Learning in the cloud with Amazon

Amazon announced its AWS in Education program yesterday, opening up cloud-based services to students, faculty, and researchers at accredited universities via grants and/or free access to its services. AWS, or Amazon Web Services, is used by everyone from the Indianapolis Motor Speedway to Twitter to host applications and is highly scalable and flexible.

Amazon announced its AWS in Education program yesterday, opening up cloud-based services to students, faculty, and researchers at accredited universities via grants and/or free access to its services. AWS, or Amazon Web Services, is used by everyone from the Indianapolis Motor Speedway to Twitter to host applications and is highly scalable and flexible.

According to Amazon's press release,

With AWS in Education, educators, academic researchers, and students worldwide can obtain free usage credits to tap into the on-demand infrastructure of Amazon Web Services to teach advanced courses, tackle research endeavors and explore new projects – tasks that previously would have required expensive investments in infrastructure. AWS in Education also provides self-directed learning resources on cloud computing for students.

Harvard, along with several other schools, has already begun moving coursework to the cloud:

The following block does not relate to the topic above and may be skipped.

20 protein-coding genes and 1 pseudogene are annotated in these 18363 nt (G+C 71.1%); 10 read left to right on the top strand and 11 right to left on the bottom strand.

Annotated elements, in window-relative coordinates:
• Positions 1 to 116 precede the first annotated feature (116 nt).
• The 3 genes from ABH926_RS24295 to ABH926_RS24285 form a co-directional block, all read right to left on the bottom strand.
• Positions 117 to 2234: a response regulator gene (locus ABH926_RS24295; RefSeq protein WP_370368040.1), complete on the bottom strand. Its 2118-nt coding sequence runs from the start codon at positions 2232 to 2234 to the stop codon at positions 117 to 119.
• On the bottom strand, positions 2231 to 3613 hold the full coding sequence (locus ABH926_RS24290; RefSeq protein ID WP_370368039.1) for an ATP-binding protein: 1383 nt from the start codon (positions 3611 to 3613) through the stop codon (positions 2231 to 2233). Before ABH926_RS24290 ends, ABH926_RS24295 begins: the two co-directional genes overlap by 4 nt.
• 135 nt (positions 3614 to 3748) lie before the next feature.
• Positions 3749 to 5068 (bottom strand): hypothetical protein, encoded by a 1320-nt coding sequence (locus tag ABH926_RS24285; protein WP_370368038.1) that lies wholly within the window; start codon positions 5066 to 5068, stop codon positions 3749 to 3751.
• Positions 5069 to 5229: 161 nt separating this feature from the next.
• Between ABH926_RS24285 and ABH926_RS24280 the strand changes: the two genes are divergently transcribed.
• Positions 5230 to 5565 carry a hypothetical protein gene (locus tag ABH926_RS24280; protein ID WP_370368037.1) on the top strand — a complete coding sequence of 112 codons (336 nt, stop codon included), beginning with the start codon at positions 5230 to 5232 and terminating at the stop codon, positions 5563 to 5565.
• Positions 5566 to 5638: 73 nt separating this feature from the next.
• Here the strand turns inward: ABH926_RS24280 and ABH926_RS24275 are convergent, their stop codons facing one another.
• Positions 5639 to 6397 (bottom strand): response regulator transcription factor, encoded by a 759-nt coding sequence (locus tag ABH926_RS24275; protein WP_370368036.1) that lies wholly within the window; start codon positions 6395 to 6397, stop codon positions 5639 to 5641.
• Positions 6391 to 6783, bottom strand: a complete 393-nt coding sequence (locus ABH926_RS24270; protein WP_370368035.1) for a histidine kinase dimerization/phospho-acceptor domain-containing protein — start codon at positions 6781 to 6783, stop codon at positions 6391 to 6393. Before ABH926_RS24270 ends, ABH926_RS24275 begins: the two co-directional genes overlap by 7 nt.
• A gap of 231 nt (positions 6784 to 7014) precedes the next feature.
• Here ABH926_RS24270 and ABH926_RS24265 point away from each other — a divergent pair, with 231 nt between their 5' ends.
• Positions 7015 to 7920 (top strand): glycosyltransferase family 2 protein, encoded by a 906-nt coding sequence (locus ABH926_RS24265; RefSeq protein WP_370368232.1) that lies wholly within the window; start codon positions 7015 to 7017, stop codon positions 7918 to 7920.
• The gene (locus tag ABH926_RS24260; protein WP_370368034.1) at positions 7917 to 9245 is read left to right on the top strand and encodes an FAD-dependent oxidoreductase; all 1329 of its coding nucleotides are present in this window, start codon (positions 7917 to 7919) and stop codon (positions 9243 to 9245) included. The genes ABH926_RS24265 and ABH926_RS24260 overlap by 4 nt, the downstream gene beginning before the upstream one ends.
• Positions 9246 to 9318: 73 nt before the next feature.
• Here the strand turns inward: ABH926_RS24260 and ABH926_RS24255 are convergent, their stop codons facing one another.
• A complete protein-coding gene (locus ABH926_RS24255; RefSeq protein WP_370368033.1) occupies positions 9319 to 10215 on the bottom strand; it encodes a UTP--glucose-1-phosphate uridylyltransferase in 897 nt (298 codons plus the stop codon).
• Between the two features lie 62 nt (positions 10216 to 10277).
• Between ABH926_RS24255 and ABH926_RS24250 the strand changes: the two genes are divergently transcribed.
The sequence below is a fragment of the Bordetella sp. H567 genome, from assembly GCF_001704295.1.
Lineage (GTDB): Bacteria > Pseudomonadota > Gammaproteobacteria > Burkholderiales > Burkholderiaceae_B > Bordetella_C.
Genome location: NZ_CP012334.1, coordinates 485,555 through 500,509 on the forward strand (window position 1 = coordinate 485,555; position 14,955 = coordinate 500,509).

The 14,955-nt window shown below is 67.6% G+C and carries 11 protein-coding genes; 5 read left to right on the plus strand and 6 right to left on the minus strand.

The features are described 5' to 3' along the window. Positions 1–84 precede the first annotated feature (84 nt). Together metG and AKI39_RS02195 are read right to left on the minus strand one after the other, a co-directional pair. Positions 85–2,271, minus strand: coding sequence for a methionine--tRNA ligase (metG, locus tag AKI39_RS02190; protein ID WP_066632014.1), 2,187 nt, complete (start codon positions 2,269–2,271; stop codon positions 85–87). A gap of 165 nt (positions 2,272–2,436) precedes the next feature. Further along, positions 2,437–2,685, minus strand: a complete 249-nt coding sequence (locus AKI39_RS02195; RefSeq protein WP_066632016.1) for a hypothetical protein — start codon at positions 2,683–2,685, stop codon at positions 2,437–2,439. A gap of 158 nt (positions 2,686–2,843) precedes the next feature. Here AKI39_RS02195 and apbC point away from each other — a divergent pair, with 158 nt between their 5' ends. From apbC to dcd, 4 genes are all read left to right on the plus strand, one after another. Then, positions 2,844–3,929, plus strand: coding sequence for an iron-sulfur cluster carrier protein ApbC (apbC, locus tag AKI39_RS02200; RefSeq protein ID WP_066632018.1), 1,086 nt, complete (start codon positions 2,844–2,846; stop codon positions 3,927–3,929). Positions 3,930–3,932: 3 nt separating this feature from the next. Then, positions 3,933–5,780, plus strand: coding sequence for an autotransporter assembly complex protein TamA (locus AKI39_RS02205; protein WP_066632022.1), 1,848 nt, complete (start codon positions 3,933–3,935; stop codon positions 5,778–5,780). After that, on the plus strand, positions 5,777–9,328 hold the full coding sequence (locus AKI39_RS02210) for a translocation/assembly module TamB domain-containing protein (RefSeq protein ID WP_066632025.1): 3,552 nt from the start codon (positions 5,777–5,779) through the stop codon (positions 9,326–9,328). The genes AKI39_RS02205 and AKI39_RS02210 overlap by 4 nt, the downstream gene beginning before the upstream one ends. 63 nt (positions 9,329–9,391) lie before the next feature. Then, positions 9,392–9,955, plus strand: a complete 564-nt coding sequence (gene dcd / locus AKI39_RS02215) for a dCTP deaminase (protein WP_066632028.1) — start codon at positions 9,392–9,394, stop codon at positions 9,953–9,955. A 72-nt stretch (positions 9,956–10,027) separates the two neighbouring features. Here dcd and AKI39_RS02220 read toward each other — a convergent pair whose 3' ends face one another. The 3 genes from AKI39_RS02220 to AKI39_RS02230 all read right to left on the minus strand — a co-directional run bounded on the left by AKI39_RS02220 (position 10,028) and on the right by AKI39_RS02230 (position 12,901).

"In Fall 2008, we moved Harvard's 300-student introductory Computer Science course into the cloud via Amazon EC2,” said David J. Malan, Lecturer on Computer Science, Harvard University. “Our goals were both technical and pedagogical. As Computer Scientists, we wanted full control over our course's infrastructure so that we could install software at will and respond to problems at any hour. As teachers, we wanted easier access to our students' work as well as the ability to grow and shrink our infrastructure as problem sets' computational requirements demanded. Moreover, because of AWS we were able to integrate into the course's own syllabus discussion of scalability, virtualization, multi-core processing, and cloud computing itself. What better way to teach topics like those than to have students actually experience them."

The University of Maryland, the University of California, and the University of Texas, among others, have all taken advantage of this resource. Researchers are also turning to the cloud for massive data storage and processing capabilities. Malaria researchers at the University of Oxford, for example, will be mapping the disease using AWS:

“Current knowledge is surprisingly patchy and this hampers efforts to target funds and resources to the people that need them most. Our research grant from Amazon Web Services means we now have access to the kind of serious parallel processing that we need to implement our work in feasible timescales and the storage to deal with the massive output of that work.”

Finally, students interested in cloud computing can make use of AWS in Education to support their own applications and initiatives, as well as learn about the next generation of computing first hand:

Amazon has made a number of tutorials available online to help students begin exploring cloud computing concepts in a self-directed manner. These tutorials include advanced computing topics such as asynchronous messaging, consensus algorithms, priority queues, and more.